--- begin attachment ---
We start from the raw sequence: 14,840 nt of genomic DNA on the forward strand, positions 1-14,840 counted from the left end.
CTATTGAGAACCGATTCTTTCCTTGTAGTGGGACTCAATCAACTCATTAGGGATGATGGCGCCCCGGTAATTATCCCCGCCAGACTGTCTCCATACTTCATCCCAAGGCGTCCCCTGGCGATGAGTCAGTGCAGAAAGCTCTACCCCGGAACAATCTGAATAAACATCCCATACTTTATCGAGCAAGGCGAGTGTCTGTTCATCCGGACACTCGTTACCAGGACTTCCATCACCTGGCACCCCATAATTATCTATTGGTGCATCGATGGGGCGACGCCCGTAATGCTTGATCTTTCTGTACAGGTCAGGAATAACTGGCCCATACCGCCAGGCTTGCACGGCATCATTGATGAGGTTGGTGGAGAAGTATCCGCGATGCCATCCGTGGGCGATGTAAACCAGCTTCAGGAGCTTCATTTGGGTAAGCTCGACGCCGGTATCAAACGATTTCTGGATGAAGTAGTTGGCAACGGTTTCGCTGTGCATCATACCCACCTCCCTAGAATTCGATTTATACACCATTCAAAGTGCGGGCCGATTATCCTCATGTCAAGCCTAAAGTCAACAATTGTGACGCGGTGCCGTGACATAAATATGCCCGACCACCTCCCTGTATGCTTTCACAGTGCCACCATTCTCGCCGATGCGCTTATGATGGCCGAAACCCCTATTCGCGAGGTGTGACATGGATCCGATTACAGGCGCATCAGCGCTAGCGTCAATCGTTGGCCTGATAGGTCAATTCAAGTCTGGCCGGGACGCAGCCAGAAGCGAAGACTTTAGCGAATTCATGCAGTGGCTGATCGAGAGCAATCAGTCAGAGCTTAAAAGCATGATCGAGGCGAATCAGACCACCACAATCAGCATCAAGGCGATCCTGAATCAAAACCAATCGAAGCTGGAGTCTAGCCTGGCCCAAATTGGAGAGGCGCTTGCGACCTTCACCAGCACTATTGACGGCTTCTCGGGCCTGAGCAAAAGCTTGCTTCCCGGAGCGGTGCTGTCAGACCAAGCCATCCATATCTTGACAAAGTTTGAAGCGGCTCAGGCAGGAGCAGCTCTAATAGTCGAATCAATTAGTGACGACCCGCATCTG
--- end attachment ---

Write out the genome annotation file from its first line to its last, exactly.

We start from the raw sequence: 14,840 nt of genomic DNA on the forward strand, positions 1-14,840 counted from the left end.
CTATTGAGAACCGATTCTTTCCTTGTAGTGGGACTCAATCAACTCATTAGGGATGATGGCGCCCCGGTAATTATCCCCGCCAGACTGTCTCCATACTTCATCCCAAGGCGTCCCCTGGCGATGAGTCAGTGCAGAAAGCTCTACCCCGGAACAATCTGAATAAACATCCCATACTTTATCGAGCAAGGCGAGTGTCTGTTCATCCGGACACTCGTTACCAGGACTTCCATCACCTGGCACCCCATAATTATCTATTGGTGCATCGATGGGGCGACGCCCGTAATGCTTGATCTTTCTGTACAGGTCAGGAATAACTGGCCCATACCGCCAGGCTTGCACGGCATCATTGATGAGGTTGGTGGAGAAGTATCCGCGATGCCATCCGTGGGCGATGTAAACCAGCTTCAGGAGCTTCATTTGGGTAAGCTCGACGCCGGTATCAAACGATTTCTGGATGAAGTAGTTGGCAACGGTTTCGCTGTGCATCATACCCACCTCCCTAGAATTCGATTTATACACCATTCAAAGTGCGGGCCGATTATCCTCATGTCAAGCCTAAAGTCAACAATTGTGACGCGGTGCCGTGACATAAATATGCCCGACCACCTCCCTGTATGCTTTCACAGTGCCACCATTCTCGCCGATGCGCTTATGATGGCCGAAACCCCTATTCGCGAGGTGTGACATGGATCCGATTACAGGCGCATCAGCGCTAGCGTCAATCGTTGGCCTGATAGGTCAATTCAAGTCTGGCCGGGACGCAGCCAGAAGCGAAGACTTTAGCGAATTCATGCAGTGGCTGATCGAGAGCAATCAGTCAGAGCTTAAAAGCATGATCGAGGCGAATCAGACCACCACAATCAGCATCAAGGCGATCCTGAATCAAAACCAATCGAAGCTGGAGTCTAGCCTGGCCCAAATTGGAGAGGCGCTTGCGACCTTCACCAGCACTATTGACGGCTTCTCGGGCCTGAGCAAAAGCTTGCTTCCCGGAGCGGTGCTGTCAGACCAAGCCATCCATATCTTGACAAAGTTTGAAGCGGCTCAGGCAGGAGCAGCTCTAATAGTCGAATCAATTAGTGACGACCCGCATCTG